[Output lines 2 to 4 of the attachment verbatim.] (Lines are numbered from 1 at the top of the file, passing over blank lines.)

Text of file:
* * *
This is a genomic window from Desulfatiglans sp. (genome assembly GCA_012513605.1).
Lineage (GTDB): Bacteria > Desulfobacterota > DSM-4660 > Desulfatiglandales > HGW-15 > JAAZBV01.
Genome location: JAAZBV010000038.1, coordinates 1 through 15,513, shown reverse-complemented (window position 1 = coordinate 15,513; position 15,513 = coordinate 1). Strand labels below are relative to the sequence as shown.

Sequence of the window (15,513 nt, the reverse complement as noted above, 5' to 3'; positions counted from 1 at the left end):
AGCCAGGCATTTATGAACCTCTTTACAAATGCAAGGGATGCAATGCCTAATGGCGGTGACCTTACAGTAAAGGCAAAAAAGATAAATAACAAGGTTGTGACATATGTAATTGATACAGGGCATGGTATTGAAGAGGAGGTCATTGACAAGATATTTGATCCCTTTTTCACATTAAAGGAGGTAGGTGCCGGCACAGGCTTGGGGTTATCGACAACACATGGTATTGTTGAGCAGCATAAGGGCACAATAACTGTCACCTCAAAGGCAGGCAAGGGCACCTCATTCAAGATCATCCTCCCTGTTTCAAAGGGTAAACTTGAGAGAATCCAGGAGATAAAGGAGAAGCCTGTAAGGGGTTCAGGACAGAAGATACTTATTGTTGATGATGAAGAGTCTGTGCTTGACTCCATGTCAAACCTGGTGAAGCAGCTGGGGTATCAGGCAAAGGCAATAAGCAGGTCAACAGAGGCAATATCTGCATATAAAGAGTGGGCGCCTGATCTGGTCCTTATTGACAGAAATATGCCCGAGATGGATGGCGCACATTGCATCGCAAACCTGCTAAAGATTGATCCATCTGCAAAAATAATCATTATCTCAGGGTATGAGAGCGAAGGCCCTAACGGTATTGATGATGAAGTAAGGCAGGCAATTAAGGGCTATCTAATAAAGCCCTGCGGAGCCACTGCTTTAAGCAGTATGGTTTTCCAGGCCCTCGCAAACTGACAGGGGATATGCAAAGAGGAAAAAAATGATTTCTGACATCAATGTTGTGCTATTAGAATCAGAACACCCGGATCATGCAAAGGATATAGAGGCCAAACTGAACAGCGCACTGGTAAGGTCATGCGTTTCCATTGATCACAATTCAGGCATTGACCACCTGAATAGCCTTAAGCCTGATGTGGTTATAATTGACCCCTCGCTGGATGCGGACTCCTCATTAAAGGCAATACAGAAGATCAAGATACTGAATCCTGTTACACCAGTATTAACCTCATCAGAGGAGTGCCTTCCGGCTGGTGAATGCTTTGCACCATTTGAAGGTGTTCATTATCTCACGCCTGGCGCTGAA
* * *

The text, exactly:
Lineage (GTDB): Bacteria > Desulfobacterota > DSM-4660 > Desulfatiglandales > HGW-15 > JAAZBV01.
Genome location: JAAZBV010000038.1, coordinates 1 through 15,513, shown reverse-complemented (window position 1 = coordinate 15,513; position 15,513 = coordinate 1). Strand labels below are relative to the sequence as shown.

Sequence of the window (15,513 nt, the reverse complement as noted above, 5' to 3'; positions counted from 1 at the left end):